Good practice about AppStates or not?

I find myself using AppStates like this:

MenuAppState extends BaseAppState{
 void initialize(){
 //do stuff...

AnotherAppState extends BaseAppState{
 //do stuff...

Since I want init() to be called only once, I prefer to use setEnable/Disabled rather than attaching/detaching AppStates… is it good practice or not?

It’s fine but you should probably setEnabled(false) in your constructor instead of in initialize to avoid strange ordering issues. For example, maybe the thing attaching it wants to enable it too but it can’t because you will revert it right after it’s attached.

Uhm… could this be interesting to have in the core jme?

I mean: I have an appstate that loads textures during initialization. If I attach and detach it the Texture will get loaded every time (yes, it is cached by the AssetManager and therefore will not actually be loaded, but still…).

How about adding this method?


init+setEnabled(false). You call it when you want this behavior.

Personally I don’t see the use of this. It would kind of clutter the API and add confusion just to avoid one line of code in very particular cases.

Still not sure why you need this.

Not to mention that the StateManager takes the an AppState and does not know it might be a BaseAppState. This would mean having to add methods to the interface or implement a different type of StateManager which takes BaseAppState instead.

This is why I created this topic :stuck_out_tongue:

  1. Assuming that the “init” part of an AppState is intended be executed only once (because my logic wants so); if I detach and reattach it I will execute another init cycle, and therefore I need to use setEnable() instead of attach();

  2. I need control on when the “init” is executed (because I want to load all the asset and creating all the controls during startup).

Basically, I show up the loading screen and load everything on background, so that when the loading is finished I have all the appstates paused and ready to be enabled at will.

Man, what’s so hard about:

public class MyAppState extends BaseAppState {
    public MyAppState() {
        setEnabled(false); //disabled by default.

    ...the rest of the app state...

We shouldn’t be adding 100 odd edge case methods to avoid one line in your own class.

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I 100% agree, but I think this is not the point.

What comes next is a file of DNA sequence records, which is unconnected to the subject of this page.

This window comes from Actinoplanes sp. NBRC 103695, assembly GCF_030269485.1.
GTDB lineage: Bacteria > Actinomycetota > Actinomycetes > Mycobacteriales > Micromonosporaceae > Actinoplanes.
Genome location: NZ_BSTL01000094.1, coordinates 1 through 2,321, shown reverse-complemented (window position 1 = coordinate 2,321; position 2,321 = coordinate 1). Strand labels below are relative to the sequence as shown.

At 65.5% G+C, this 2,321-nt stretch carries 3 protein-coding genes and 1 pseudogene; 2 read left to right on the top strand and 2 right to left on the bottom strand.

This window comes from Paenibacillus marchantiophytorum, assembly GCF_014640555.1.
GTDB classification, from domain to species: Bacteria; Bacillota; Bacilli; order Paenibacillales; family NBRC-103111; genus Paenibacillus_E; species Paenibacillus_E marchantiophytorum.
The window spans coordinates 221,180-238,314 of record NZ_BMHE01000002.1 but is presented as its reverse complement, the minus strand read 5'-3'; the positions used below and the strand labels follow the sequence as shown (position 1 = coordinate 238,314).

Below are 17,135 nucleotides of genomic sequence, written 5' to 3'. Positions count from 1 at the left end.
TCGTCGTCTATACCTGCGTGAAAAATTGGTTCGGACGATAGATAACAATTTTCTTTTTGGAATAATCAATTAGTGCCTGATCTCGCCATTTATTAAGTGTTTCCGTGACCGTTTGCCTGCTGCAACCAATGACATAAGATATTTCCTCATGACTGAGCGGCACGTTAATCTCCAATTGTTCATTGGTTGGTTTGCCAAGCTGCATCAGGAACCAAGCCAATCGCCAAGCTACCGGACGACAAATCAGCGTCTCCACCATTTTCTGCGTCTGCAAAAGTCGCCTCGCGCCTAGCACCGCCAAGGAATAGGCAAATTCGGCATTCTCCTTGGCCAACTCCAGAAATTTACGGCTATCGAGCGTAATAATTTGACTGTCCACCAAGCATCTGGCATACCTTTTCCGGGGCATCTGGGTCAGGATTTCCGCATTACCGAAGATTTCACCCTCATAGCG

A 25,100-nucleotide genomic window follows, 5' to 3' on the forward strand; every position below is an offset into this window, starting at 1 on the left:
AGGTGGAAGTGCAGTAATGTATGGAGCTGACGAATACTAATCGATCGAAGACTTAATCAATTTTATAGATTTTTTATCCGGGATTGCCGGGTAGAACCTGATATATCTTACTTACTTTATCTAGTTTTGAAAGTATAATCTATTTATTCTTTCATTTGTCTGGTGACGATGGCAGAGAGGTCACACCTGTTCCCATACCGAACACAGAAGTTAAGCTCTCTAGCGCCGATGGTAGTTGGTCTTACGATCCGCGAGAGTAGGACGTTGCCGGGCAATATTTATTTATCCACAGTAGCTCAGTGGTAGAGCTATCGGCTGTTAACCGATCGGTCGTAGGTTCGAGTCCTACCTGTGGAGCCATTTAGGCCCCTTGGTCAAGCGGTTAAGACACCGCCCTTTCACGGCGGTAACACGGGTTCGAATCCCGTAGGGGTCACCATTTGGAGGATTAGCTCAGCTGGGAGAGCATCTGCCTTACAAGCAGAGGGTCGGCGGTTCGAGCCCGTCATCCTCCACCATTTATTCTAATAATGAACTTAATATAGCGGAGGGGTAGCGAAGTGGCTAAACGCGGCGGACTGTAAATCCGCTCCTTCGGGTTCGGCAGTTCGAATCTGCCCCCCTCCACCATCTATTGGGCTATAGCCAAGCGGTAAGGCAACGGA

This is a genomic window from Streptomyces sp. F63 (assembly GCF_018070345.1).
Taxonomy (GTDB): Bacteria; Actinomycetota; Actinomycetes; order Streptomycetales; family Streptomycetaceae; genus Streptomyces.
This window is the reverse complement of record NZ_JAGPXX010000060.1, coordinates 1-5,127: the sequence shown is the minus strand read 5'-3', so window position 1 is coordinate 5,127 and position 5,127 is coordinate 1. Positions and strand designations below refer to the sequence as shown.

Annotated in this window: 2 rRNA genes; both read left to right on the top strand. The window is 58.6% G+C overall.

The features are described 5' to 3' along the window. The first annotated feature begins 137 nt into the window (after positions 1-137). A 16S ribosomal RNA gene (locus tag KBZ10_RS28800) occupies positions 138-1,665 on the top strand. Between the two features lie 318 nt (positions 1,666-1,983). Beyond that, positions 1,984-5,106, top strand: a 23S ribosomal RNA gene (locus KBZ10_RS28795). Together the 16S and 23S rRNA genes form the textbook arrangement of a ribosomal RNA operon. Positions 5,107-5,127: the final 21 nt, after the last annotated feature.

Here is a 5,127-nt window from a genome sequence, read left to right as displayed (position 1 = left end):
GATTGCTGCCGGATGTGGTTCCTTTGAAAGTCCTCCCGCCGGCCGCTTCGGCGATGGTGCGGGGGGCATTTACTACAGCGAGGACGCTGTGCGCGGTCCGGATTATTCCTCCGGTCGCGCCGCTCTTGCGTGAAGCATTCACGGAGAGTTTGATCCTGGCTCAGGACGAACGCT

I don’t want to shape jme to my particular needs (which may or may not be useful to others), but instead to add more flexibility to the AppState management.
By comparison, the Android Activity lifecycle is more complex:

But I guess AppStates are kept simple by design, which I cannot argue against :smile:

That’s the worst argument ever :)).
Android activity life cycle is a total mess.
And I won’t speak about the media player life cycle that can’t have been made by a sane mind.
I really recommend to not take this as an example in your developments.

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I agree, cant see an point for it.
The initialize should execute for each new object, it suppose to fill the state variables.
If you need init() to be called only once you just have an very particular case, but its not an good practice to be implemented in the engine. Also if implemented, it will bug every game made in the engine before.
But, there is one case I was thinking of and I could not find better solution yet , about the asset loading…
Currently, to prevent loading times in the middle of the gameplay when loading new spaws of enemies in my game, I load static assets vars for each control, for all assets that will be used in the level the player is going to play, and then when I create the controls, I just clone the already loaded spatial, when the level is over, I just free all this assets, and repeat on next level.
There is any bether way to do it ?

FYI: The asset manager is already cloning already loaded spatials when you load them.